“I feel ya!” used to be a more common expression than it is today. It means, “I understand what you are saying and I feel what you are feeling.”  It’s an aspect of empathy. Dr. Daniel Goleman in The Brain and Emotional Intelligence, explains it as, “The core skill in social awareness is empathy – sensing what others are thinking and feeling, without them telling us in words.”  To “feel felt” is an important feature of empathy. Along with cognitive empathy (understanding the other’s perspective) and empathic concern (I am aware of your need and I’m ready to help you), feeling felt is “the basis for rapport and relational chemistry” (Goleman, Kindle location 754).

[dropcap custom_class=”bl”] T [/dropcap]here are a host of reasons for developing this skill. Benefits include becoming more emotionally and socially mature, increasing your likability, being more effective in relating and dealing with others in all social spheres, and much more.

As with any life skills you need to understand and practice it. In Just Listen, Mark Goulston’ helpful book, we find six steps to making another person feel “felt.” As he says, it’s rather simple to do. All it takes is intentional practice.  The following portion is excerpted from his book (Kindle locations 964-1013):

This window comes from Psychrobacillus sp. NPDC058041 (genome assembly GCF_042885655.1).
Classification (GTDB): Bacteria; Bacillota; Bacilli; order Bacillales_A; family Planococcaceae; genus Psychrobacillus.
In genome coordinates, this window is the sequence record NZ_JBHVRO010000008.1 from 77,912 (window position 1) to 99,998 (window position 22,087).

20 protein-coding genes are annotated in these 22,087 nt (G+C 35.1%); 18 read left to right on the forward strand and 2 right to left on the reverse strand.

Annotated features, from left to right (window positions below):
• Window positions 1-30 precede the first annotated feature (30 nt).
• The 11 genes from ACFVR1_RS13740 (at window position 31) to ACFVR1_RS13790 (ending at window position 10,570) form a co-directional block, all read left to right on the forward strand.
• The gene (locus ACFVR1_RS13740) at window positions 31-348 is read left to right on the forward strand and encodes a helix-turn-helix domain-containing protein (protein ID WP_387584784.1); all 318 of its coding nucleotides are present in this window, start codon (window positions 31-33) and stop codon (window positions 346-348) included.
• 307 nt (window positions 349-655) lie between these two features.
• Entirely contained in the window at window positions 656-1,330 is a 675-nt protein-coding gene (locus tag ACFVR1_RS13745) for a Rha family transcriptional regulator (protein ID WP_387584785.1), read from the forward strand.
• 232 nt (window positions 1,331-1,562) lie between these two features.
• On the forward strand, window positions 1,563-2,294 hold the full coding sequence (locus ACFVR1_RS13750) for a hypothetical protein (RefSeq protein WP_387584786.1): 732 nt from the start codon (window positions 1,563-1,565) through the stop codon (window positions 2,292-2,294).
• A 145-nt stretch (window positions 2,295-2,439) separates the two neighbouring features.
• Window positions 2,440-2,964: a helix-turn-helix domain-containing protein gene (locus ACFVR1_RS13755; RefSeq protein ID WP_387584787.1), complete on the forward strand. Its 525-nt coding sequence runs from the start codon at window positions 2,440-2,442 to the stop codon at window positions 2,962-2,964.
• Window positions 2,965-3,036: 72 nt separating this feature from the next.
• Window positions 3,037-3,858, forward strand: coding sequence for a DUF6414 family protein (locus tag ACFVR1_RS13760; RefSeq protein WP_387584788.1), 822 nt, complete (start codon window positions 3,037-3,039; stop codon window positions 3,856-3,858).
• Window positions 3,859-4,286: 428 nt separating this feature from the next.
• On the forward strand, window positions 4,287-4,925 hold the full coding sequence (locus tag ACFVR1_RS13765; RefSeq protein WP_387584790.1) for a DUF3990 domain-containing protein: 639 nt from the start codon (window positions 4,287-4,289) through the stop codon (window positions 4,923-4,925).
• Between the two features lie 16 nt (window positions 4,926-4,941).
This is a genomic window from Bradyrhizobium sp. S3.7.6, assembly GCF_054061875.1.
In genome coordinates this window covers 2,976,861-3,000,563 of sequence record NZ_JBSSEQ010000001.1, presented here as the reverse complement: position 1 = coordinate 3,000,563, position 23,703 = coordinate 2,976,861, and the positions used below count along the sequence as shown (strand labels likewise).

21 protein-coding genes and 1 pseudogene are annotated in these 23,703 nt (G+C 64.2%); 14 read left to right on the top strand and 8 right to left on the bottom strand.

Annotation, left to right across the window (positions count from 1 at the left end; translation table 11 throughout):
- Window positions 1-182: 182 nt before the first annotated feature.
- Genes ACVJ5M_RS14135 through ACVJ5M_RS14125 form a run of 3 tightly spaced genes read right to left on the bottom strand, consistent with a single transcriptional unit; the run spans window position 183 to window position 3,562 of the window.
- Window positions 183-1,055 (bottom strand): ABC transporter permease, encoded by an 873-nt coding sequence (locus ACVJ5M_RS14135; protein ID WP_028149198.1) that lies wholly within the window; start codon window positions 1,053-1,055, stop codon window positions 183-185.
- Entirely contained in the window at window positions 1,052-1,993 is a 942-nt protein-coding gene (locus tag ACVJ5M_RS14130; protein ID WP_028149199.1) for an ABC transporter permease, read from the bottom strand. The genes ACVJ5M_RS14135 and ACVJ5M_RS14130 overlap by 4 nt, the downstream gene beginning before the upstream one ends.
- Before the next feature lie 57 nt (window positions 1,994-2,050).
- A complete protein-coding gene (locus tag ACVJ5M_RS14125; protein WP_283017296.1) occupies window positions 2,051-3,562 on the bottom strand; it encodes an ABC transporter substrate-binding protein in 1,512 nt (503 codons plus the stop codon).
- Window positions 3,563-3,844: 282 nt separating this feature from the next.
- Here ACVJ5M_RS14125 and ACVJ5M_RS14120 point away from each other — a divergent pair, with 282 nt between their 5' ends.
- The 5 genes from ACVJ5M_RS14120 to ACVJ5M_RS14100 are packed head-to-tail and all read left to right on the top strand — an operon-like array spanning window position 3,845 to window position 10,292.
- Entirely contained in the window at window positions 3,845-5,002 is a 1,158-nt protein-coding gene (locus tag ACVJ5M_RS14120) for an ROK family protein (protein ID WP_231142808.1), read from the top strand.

First

Attach an emotion to what you think the other person is feeling, such as “frustrated,” “angry,” or “afraid.”

Second

Say, “I’m trying to get a sense of what you’re feeling and I think it’s ————— . . .” and fill in an emotion. “Is that correct? If it’s not, then what are you feeling?” Wait for the person to agree or correct you.

Third

Then say, “How frustrated (angry, upset, etc.) are you?” Give the person time to respond. Be prepared, at least initially, for a torrent of emotions—especially if the person you’re talking with is holding years of pent-up frustration, anger, or fear inside. This is not the time to fight back, or air your own grievances.

Fourth

Next, say, “And the reason you’re so frustrated (angry, upset, etc.) is because. . . ?” Again, let the person vent.

Fifth

Then say, “Tell me—what needs to happen for that feeling to feel better?”

Sixth

Next, say, “What part can I play in making that happen? What part can you play in making that happen?”

Making someone “feel felt” simply means putting yourself in the other person’s shoes. When you succeed, you can change the dynamics of a relationship in a heartbeat. At that instant, instead of trying to get the better of each other, you “get” each other and that breakthrough can lead to cooperation, collaboration, and effective communication.

 

Helpful stuff! Try it out and then in the comment section below why not tell me how you feel about it?

~Don Owsley

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